Moot Courtroom Renovation Committee Declares Victory
The moot courtroom renovation is an integral part of a larger goal to create one of the nation's finest learning environments. The new Digital Evidence Presentation System (DEPS) will give students hands-on experience with the most sophisticated technology they are likely to encounter upon entering practice.
|The Moot Courtroom of the future...|
"This project will have a tremendous impact on the 70 percent of our student body who use this space for moot court activities, competitions, trial practice, and clinical courses," says Greg Travalio, associate dean for professional relations.
New DEPS technology will act as a control station for the entire courtroom and allow evidence to be projected on high-resolution flat panels throughout the courtroom. Students will be able to record and play videotapes, make PowerPoint presentations, project films, and display three-dimensional renderings of accident scenes and evidence. A new voice reinforcement system will enhance sound throughout the courtroom. David A. Goldberger, director of clinical programs, and Isadore and Ida Topper Professor of Law says, "This courtroom renovation project will give our students a cutting-edge, 21st century learning environment. It will enable us to prepare them for practice in any courtroom in the country."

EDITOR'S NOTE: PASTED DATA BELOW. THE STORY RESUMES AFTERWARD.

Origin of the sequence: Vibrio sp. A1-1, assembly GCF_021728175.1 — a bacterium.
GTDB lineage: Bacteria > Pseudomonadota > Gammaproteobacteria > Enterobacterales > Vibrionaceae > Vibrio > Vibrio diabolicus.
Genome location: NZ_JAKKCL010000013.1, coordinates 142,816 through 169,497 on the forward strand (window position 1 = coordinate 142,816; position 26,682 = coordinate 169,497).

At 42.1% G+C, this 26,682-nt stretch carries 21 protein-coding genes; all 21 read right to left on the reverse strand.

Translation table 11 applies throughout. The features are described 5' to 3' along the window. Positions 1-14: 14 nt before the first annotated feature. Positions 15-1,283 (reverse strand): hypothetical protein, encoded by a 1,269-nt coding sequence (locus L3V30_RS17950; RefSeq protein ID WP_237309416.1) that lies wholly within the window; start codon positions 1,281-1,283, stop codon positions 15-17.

The only glitch in the project thus far is a fortunate one. As the current paneling was being removed in preparation for next summer's construction, workers discovered it had a thick walnut veneer. Now instead of being replaced, the paneling will be removed and restored to its original finish before reinstallation.
Dean Nancy Rogers is grateful to the members of the Moot Courtroom Renovation Committee who worked so quickly and effectively to facilitate this project. Members are Stephen E. Chappelear '77, Michael F. Colley '61, the Hon. Robert M. Duncan '52, Mary Ellen Fairfield '72, Charles J. Faruki '73, and Charles J. Tyburski '64.